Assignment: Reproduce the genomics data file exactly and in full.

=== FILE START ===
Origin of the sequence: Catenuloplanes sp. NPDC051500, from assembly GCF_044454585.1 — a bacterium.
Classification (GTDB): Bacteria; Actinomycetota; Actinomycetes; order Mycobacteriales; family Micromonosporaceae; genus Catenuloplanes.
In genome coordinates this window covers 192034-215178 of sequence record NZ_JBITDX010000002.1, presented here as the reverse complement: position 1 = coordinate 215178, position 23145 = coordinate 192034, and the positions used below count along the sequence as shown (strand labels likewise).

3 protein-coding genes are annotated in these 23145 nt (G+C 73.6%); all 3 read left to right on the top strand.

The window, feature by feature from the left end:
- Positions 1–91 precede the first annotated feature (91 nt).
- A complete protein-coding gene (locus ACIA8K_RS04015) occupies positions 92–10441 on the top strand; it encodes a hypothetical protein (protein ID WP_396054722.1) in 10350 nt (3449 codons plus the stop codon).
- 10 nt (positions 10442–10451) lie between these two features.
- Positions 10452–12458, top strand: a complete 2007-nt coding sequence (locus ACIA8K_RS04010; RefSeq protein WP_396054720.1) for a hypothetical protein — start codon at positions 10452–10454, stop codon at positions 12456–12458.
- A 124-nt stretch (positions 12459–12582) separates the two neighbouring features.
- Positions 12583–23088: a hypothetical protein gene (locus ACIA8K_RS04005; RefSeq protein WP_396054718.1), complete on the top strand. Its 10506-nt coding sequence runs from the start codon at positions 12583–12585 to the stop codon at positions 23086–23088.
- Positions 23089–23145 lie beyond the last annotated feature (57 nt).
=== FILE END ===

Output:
Origin of the sequence: Catenuloplanes sp. NPDC051500, from assembly GCF_044454585.1 — a bacterium.
Classification (GTDB): Bacteria; Actinomycetota; Actinomycetes; order Mycobacteriales; family Micromonosporaceae; genus Catenuloplanes.
In genome coordinates this window covers 192034-215178 of sequence record NZ_JBITDX010000002.1, presented here as the reverse complement: position 1 = coordinate 215178, position 23145 = coordinate 192034, and the positions used below count along the sequence as shown (strand labels likewise).

3 protein-coding genes are annotated in these 23145 nt (G+C 73.6%); all 3 read left to right on the top strand.

The window, feature by feature from the left end:
- Positions 1–91 precede the first annotated feature (91 nt).
- A complete protein-coding gene (locus ACIA8K_RS04015) occupies positions 92–10441 on the top strand; it encodes a hypothetical protein (protein ID WP_396054722.1) in 10350 nt (3449 codons plus the stop codon).
- 10 nt (positions 10442–10451) lie between these two features.
- Positions 10452–12458, top strand: a complete 2007-nt coding sequence (locus ACIA8K_RS04010; RefSeq protein WP_396054720.1) for a hypothetical protein — start codon at positions 10452–10454, stop codon at positions 12456–12458.
- A 124-nt stretch (positions 12459–12582) separates the two neighbouring features.
- Positions 12583–23088: a hypothetical protein gene (locus ACIA8K_RS04005; RefSeq protein WP_396054718.1), complete on the top strand. Its 10506-nt coding sequence runs from the start codon at positions 12583–12585 to the stop codon at positions 23086–23088.
- Positions 23089–23145 lie beyond the last annotated feature (57 nt).